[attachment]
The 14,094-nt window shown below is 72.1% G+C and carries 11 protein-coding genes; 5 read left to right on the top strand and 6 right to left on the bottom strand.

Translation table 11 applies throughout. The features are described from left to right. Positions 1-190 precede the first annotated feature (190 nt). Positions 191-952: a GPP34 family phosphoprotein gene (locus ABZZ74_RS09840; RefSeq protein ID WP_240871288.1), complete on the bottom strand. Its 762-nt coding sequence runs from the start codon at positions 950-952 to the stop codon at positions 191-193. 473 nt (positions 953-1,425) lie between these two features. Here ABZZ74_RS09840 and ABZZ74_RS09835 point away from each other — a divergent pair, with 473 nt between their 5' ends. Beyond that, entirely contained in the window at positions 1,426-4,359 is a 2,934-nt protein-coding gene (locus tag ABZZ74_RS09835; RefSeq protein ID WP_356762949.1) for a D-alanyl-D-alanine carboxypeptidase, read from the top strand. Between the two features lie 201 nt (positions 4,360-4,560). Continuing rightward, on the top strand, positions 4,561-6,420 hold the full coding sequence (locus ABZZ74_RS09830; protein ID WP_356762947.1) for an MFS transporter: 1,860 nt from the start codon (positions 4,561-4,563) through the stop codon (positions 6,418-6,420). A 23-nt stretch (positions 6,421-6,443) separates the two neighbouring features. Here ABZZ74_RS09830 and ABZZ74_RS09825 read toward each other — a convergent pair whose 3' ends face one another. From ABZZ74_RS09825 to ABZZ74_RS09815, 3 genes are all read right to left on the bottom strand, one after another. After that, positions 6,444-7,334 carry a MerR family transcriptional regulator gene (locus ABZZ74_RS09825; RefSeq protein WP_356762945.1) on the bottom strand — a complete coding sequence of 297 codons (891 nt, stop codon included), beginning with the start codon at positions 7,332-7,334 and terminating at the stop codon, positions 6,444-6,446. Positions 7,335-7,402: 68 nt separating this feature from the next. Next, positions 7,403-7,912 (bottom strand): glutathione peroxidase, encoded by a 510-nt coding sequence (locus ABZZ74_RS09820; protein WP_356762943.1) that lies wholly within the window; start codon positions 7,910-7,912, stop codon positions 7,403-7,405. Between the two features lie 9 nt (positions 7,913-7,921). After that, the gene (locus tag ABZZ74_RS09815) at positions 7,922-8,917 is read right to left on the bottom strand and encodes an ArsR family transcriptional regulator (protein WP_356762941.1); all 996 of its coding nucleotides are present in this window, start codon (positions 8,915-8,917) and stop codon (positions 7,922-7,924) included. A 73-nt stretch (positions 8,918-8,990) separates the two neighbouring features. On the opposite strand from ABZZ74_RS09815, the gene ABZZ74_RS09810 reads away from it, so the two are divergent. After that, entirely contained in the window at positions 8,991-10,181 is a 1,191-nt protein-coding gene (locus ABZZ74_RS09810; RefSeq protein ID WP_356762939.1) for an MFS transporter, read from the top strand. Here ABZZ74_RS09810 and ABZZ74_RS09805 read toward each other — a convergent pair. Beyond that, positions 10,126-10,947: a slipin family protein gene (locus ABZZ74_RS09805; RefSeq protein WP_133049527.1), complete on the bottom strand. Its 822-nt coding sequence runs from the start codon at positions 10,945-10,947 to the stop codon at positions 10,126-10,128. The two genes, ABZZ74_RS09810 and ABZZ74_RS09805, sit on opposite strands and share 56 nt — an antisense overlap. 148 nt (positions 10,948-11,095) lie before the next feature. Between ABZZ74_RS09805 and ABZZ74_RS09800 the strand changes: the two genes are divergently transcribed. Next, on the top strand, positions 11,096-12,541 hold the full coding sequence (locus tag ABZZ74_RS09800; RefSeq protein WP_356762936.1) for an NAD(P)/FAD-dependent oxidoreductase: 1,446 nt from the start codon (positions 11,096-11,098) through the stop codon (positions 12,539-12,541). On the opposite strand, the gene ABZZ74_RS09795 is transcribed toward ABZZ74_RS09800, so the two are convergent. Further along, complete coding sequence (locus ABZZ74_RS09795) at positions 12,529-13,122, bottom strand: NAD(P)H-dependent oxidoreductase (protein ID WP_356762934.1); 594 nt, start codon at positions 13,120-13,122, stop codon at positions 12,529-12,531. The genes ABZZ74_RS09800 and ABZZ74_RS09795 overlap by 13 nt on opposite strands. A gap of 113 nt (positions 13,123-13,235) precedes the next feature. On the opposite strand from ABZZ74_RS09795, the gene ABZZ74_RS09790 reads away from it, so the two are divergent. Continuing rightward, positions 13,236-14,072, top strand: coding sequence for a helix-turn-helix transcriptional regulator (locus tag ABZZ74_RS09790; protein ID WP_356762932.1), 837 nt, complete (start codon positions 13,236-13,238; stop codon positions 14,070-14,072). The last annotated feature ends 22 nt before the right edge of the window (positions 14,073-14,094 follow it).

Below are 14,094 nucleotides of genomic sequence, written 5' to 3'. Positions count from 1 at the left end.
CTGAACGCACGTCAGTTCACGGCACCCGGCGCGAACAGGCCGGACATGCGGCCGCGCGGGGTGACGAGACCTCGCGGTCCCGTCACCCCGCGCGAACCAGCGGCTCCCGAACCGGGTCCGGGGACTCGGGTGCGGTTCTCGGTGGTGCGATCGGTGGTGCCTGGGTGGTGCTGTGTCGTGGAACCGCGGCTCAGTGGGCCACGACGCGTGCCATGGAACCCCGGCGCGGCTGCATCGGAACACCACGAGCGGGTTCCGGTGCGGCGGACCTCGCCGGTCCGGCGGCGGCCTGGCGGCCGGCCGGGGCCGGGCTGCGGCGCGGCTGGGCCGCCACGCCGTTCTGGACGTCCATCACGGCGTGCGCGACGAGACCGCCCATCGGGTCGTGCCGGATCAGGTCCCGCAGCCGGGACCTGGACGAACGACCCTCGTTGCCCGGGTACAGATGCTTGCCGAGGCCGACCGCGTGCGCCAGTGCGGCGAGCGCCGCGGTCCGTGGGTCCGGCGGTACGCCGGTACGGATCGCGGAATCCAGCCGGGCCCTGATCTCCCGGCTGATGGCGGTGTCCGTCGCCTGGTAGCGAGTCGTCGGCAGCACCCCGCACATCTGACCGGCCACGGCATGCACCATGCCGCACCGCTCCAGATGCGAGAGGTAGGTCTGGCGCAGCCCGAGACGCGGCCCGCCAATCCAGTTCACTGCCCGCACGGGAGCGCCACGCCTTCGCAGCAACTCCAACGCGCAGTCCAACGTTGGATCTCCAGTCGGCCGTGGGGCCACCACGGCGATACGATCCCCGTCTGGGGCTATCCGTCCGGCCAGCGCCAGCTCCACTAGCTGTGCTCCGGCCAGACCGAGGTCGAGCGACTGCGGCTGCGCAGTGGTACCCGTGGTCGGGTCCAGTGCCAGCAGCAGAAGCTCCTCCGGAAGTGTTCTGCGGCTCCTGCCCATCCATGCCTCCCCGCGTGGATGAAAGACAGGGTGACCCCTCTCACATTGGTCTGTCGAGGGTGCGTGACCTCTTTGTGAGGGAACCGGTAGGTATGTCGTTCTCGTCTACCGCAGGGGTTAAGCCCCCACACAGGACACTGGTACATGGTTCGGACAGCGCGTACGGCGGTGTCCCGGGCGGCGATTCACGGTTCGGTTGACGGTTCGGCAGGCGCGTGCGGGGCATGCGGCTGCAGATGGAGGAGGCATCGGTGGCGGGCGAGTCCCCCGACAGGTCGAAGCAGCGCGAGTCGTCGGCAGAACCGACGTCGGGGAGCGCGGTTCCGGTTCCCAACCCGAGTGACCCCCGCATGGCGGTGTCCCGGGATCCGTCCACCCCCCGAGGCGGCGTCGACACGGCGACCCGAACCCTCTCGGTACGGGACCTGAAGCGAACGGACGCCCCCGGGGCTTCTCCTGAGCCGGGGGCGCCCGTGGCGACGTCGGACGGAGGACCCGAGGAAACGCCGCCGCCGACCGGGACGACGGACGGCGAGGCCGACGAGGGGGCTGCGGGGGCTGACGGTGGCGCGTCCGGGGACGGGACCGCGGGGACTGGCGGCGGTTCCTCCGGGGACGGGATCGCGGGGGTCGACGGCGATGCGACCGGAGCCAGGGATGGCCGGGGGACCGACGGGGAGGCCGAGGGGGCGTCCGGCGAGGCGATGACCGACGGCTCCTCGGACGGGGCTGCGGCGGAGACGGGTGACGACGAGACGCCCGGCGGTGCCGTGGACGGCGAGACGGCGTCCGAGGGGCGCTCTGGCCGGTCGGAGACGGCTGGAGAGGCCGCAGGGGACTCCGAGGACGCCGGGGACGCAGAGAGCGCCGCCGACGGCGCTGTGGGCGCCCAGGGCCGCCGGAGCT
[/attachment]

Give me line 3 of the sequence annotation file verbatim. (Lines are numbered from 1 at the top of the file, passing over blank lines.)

Below are 14,094 nucleotides of genomic sequence, written 5' to 3'. Positions count from 1 at the left end.